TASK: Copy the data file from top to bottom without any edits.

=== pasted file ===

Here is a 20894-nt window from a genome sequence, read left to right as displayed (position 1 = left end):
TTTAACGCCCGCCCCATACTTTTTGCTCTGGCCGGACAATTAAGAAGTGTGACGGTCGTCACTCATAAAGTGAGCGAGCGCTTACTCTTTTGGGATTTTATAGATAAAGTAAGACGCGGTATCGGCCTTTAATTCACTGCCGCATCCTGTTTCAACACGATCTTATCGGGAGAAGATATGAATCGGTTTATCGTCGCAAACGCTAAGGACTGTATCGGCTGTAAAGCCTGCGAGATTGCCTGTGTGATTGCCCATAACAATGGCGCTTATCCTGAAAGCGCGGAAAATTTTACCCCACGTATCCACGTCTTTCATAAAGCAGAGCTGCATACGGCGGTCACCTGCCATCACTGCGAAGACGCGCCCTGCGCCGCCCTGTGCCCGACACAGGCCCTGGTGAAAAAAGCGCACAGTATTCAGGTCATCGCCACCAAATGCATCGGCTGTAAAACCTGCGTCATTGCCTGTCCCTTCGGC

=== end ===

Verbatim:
Here is a 20894-nt window from a genome sequence, read left to right as displayed (position 1 = left end):
TTTAACGCCCGCCCCATACTTTTTGCTCTGGCCGGACAATTAAGAAGTGTGACGGTCGTCACTCATAAAGTGAGCGAGCGCTTACTCTTTTGGGATTTTATAGATAAAGTAAGACGCGGTATCGGCCTTTAATTCACTGCCGCATCCTGTTTCAACACGATCTTATCGGGAGAAGATATGAATCGGTTTATCGTCGCAAACGCTAAGGACTGTATCGGCTGTAAAGCCTGCGAGATTGCCTGTGTGATTGCCCATAACAATGGCGCTTATCCTGAAAGCGCGGAAAATTTTACCCCACGTATCCACGTCTTTCATAAAGCAGAGCTGCATACGGCGGTCACCTGCCATCACTGCGAAGACGCGCCCTGCGCCGCCCTGTGCCCGACACAGGCCCTGGTGAAAAAAGCGCACAGTATTCAGGTCATCGCCACCAAATGCATCGGCTGTAAAACCTGCGTCATTGCCTGTCCCTTCGGC